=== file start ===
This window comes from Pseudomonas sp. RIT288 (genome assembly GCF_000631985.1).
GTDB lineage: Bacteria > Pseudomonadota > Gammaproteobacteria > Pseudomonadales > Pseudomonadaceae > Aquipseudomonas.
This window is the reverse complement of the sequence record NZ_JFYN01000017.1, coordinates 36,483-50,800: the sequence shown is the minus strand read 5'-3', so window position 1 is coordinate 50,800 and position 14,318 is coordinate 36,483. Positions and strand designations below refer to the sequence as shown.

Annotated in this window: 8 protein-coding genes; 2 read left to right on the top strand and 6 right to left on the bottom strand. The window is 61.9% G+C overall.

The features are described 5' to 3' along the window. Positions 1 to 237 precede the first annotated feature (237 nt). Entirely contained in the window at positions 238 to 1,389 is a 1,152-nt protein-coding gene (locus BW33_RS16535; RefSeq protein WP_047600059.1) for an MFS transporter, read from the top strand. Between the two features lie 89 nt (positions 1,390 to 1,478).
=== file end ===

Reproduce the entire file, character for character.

This window comes from Pseudomonas sp. RIT288 (genome assembly GCF_000631985.1).
GTDB lineage: Bacteria > Pseudomonadota > Gammaproteobacteria > Pseudomonadales > Pseudomonadaceae > Aquipseudomonas.
This window is the reverse complement of the sequence record NZ_JFYN01000017.1, coordinates 36,483-50,800: the sequence shown is the minus strand read 5'-3', so window position 1 is coordinate 50,800 and position 14,318 is coordinate 36,483. Positions and strand designations below refer to the sequence as shown.

Annotated in this window: 8 protein-coding genes; 2 read left to right on the top strand and 6 right to left on the bottom strand. The window is 61.9% G+C overall.

The features are described 5' to 3' along the window. Positions 1 to 237 precede the first annotated feature (237 nt). Entirely contained in the window at positions 238 to 1,389 is a 1,152-nt protein-coding gene (locus BW33_RS16535; RefSeq protein WP_047600059.1) for an MFS transporter, read from the top strand. Between the two features lie 89 nt (positions 1,390 to 1,478).